Vegetable Adventure

Pickles, green olives, berries and orange peppers

My mom makes my kids “meals” when we visit.  My eldest thinks these are the best!  “No one makes meals like Granny,” she says. 

This magical meal is a relish plate, and my mom keeps it out from morning until night.  The next day, she makes another one.  Usually, it consists of olives (black and green,) pickles, berries and raw veggies (cauliflower, broccoli, carrots, cherry tomatoes, etc.) 

While this is a special thing, it is also a great way to expose children to veggies.  

If you want to make one, your local farmer’s market or grocery store is a great place to start.  You can even let your kids can pick out what veggies they want to try.  If you plan ahead, your kids can make their own version of a shopping list, so they are excited about shopping and finding the items.  My two-year old likes to grab her raw veggies of choice from the produceveggies department (of the grocery store) and take a bite out of it.  I don’t recommend teaching this to your little one, but it is effective.  (I end up having to buy whatever she deems edible at the time.  You’d think by now, I’d know to pick her up BEFORE we get to that section of the store, but I secretly love that she enjoys the supermarket buffet.) 

There is also a service called Bountiful Baskets (not-for-profit food co-op,) but it does not appear to be available for Nueces county right now.  It is neat, though. You pay ahead of time and then show up to a site to pick up your basket of in-season fruit and veggies.  Hopefully, that will begin again this summer.  We did it once and ended up with plantains in our basket. It was so fun to open it up and see the variety of new and yummy produce. 

If you want to take it a step further, Pinterest is full of cute flowers and animal shapes to make out of vegetables and fruit.  Personally, I do not need that kind of pressure.  Broccoli is a tree! Thanks Nature! No need to re-shape what is already great!  Carrots are easily made into sticks.  There ya go, trees and sticks.  Next, put some olives on your fingers, Voila!

Also, there is no amount of mom guilt that could convince me to do this with veggies for my kids. I’m sure I could attempt it, but I don’t want to AT ALL.  No amount of guilt could assuage the level of frustration I would feel as I attempted to make a strawberry into a bear.   Seriously, it is all adorable, but it makes me feel so anxious that my bones itch.  For now, I’ll just live in secret fear that my kids will see it and ask me to make them a cauliflower poodle.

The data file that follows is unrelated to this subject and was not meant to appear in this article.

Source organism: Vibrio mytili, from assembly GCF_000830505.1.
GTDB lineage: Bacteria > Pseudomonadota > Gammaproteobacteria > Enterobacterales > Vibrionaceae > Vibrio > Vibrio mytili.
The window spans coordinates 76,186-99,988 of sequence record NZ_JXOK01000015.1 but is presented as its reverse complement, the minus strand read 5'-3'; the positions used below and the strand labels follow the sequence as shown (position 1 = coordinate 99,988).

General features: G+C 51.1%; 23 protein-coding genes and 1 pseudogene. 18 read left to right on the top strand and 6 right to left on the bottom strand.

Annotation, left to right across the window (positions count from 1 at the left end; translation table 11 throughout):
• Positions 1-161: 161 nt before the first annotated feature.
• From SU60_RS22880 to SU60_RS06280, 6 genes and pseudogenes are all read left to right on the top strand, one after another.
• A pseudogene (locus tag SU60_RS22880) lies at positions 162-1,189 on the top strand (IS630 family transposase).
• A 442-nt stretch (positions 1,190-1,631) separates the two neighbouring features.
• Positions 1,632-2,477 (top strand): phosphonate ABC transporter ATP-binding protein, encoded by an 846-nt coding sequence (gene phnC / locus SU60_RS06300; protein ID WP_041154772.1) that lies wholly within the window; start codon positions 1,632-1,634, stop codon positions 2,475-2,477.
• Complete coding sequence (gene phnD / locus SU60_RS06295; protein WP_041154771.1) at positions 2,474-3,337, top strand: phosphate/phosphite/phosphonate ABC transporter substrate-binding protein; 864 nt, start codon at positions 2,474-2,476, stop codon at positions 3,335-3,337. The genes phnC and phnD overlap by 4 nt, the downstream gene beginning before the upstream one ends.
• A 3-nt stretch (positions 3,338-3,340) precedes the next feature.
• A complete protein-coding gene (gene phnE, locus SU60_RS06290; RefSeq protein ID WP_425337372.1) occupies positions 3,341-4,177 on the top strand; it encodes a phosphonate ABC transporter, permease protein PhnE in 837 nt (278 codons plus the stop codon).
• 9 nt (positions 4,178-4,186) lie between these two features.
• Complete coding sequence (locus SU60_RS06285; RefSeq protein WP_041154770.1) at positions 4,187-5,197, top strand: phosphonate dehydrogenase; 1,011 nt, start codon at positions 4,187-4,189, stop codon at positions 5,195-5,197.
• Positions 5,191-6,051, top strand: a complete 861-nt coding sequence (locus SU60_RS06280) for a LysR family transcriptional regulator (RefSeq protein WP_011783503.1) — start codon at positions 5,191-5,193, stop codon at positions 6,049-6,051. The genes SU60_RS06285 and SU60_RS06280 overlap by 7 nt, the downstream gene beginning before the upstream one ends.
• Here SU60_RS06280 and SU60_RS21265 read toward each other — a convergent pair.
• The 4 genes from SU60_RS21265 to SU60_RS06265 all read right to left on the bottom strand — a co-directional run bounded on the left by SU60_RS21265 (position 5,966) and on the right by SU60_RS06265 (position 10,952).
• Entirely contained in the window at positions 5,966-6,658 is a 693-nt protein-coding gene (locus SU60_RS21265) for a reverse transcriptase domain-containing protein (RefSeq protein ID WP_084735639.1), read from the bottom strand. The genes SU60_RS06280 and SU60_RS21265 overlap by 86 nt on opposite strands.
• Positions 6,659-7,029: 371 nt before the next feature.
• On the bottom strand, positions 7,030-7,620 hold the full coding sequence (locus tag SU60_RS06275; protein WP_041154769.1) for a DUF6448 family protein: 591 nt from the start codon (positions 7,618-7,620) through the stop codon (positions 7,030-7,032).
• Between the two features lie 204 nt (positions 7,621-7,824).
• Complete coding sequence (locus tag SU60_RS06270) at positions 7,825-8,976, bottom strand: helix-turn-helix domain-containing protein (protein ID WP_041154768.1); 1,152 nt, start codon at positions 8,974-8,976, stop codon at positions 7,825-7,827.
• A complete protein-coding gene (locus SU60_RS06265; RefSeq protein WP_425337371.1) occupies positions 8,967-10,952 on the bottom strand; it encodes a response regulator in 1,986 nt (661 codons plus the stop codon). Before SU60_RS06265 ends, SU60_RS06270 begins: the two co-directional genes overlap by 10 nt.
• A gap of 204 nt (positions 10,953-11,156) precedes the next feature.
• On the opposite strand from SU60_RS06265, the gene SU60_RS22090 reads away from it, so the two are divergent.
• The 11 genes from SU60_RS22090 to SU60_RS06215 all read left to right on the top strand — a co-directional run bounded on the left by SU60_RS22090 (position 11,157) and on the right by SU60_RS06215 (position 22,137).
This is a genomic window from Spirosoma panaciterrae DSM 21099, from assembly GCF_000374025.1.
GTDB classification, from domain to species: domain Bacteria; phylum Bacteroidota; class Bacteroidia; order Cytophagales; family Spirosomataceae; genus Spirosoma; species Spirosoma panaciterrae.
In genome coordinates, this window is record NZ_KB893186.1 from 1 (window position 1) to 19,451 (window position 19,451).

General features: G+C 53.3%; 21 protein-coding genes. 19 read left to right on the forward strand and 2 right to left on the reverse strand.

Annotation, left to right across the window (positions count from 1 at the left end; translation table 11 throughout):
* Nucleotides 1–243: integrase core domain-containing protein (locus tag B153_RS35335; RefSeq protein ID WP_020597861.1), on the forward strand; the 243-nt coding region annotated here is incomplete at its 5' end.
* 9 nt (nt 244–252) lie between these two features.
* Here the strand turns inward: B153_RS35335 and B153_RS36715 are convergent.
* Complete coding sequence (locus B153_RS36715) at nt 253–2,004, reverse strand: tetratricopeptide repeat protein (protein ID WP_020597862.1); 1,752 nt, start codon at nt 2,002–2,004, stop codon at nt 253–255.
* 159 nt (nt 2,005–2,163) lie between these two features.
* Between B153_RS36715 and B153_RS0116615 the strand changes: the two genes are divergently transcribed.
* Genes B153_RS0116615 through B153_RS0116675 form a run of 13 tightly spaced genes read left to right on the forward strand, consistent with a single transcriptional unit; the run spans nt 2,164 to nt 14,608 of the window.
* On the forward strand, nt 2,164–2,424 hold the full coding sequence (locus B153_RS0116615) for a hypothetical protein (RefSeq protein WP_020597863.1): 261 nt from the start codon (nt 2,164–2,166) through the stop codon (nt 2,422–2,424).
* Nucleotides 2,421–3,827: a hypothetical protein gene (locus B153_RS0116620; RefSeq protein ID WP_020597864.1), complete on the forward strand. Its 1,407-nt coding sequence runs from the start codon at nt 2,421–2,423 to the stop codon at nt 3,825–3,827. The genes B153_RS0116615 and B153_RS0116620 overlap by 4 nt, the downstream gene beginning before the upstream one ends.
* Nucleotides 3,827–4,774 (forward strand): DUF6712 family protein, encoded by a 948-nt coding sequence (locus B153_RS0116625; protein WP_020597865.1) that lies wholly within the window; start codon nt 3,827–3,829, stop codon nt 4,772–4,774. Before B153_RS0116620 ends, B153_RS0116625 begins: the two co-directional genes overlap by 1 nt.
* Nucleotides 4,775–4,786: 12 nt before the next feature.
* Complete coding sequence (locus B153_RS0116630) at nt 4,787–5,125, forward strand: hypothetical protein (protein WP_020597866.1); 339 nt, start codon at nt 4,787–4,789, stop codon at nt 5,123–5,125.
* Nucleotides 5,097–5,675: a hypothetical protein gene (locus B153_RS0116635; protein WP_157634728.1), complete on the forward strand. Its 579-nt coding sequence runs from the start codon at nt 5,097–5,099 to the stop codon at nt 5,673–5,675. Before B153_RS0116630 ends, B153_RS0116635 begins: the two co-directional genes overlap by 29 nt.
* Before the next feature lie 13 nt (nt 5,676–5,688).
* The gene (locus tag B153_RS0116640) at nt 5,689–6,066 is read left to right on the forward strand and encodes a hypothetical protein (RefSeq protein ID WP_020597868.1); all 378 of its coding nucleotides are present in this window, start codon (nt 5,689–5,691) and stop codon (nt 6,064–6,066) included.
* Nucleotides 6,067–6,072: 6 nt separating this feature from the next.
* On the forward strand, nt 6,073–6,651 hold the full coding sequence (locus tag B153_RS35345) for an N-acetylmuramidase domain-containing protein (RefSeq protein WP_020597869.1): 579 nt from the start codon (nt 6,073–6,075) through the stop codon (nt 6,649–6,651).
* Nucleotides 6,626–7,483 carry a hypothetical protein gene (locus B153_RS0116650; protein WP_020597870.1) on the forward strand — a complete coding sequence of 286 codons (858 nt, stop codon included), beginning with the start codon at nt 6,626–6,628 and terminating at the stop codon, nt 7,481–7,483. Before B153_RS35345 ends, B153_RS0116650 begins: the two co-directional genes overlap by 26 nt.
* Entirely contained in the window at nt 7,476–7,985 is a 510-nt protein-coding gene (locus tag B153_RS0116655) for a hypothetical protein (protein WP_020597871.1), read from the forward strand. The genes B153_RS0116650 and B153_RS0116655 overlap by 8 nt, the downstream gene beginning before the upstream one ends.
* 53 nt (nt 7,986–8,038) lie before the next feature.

If you need more inspiration, check out how some others have snuck veggies into a meal for their kids!  

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Bethany is a stay-at- home mother of two high-energy daughters, ages 5 and 2. Her husband is a busy ER resident. In addition to the two kids, their family consists of two demanding dogs, two demanding cats, and some laid-back fish. Bethany develops curriculum online during nap time or when the kids (finally) fall asleep for the night. She has a Master’s of Education in Curriculum and Instruction in Children’s Literature. She loves yoga and used to be able to do yoga every day. Now, she tries in vain to get through a couple sun salutations, before the girls laugh and climb all over her.  Bethany has been a vegetarian (sometimes vegan) since 1989, and her kids are being raised vegetarian, too. She has a healthy addiction to lilla rose hair clips and works as a stylist.


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